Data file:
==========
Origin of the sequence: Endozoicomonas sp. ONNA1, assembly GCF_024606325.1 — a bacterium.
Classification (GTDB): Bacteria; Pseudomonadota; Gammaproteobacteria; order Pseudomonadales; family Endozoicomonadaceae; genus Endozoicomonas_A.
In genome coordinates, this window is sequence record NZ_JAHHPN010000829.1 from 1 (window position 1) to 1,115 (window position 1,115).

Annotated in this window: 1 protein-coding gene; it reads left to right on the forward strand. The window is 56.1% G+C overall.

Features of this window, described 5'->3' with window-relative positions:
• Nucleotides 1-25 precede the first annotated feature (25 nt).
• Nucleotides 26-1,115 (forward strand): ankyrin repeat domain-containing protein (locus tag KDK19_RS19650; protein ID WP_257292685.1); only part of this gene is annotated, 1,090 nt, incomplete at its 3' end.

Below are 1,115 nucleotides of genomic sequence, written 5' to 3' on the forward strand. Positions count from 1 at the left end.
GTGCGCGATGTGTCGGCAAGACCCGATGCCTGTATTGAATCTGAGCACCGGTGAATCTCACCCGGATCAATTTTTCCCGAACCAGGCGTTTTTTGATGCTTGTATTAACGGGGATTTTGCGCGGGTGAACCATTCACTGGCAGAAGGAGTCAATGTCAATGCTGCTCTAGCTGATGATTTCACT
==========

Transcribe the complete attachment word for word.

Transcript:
Origin of the sequence: Endozoicomonas sp. ONNA1, assembly GCF_024606325.1 — a bacterium.
Classification (GTDB): Bacteria; Pseudomonadota; Gammaproteobacteria; order Pseudomonadales; family Endozoicomonadaceae; genus Endozoicomonas_A.
In genome coordinates, this window is sequence record NZ_JAHHPN010000829.1 from 1 (window position 1) to 1,115 (window position 1,115).

Annotated in this window: 1 protein-coding gene; it reads left to right on the forward strand. The window is 56.1% G+C overall.

Features of this window, described 5'->3' with window-relative positions:
• Nucleotides 1-25 precede the first annotated feature (25 nt).
• Nucleotides 26-1,115 (forward strand): ankyrin repeat domain-containing protein (locus tag KDK19_RS19650; protein ID WP_257292685.1); only part of this gene is annotated, 1,090 nt, incomplete at its 3' end.

Below are 1,115 nucleotides of genomic sequence, written 5' to 3' on the forward strand. Positions count from 1 at the left end.
GTGCGCGATGTGTCGGCAAGACCCGATGCCTGTATTGAATCTGAGCACCGGTGAATCTCACCCGGATCAATTTTTCCCGAACCAGGCGTTTTTTGATGCTTGTATTAACGGGGATTTTGCGCGGGTGAACCATTCACTGGCAGAAGGAGTCAATGTCAATGCTGCTCTAGCTGATGATTTCACT